I decided it was enough (I have been cycling the depressive episodes now for 4 years) and registered with my VAMC here where I currently live and requested a PCP.  That appointment isn't until July (gotta love it) and then I know they have to refer me etc...   so it will take a bit.   This current episode has been the longest which is going on about 15 months now.   Luckily, I have kept my job but have missed quite a few days because of it (I am in the hole PTO wise). 

 

My question relates to filing a claim for the depressive disorder which I would guess should be secondary to the hypothyroidism?  I am pretty sure the tie can be made to that but just wanted to be sure I was heading in the right direction.   Do I wait and file the depression AFTER the thyroid comes back or do I attack it now (I can - I am in no rush and got nothing but time)?  If I wait, would it be recommended to see the therapist at VA for a while before filing?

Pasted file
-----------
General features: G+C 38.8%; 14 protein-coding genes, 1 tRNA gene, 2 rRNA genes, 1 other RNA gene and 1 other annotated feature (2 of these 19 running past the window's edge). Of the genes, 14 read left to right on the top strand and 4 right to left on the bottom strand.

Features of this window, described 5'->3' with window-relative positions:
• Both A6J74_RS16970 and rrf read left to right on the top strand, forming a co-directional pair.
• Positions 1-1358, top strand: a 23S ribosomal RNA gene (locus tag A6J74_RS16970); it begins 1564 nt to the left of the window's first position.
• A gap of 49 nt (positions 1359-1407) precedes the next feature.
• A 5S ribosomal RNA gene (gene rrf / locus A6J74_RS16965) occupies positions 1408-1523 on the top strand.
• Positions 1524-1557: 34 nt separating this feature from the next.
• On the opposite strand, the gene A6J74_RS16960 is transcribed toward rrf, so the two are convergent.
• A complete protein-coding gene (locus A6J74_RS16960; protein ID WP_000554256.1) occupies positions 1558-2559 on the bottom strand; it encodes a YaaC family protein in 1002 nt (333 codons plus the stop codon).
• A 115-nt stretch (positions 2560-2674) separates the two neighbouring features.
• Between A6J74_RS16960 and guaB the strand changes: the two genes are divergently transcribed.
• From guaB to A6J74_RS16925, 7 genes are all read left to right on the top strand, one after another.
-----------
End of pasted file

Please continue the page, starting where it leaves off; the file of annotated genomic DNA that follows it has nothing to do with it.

Thanks - appreciate any help.

 

 



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#2 meghp0405

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Posted 16 May 2013 - 10:20 AM

I would definitely wait until you receive your rating decision for Hypothyroidism. Then you will have a SC disability. Then submit a claim for depression, secondary to Hypothyroidism. It would assist greatly if you had a nexus from your doc stating that your depression is a result from your Hypothyroidism condition. Don't ever take anything for granted from the VA!

 

 Then submit a claim for depression. Obtain copies of all your medical documentation to support your new claim and submit with a VA FM 21-526ez. This is a fully developed claim, which are being adjudicated a lot quicker than other claims.

IF you receive 60%, you can also file for TDIU using VA FM 21-8940. Submit this with the depression claim.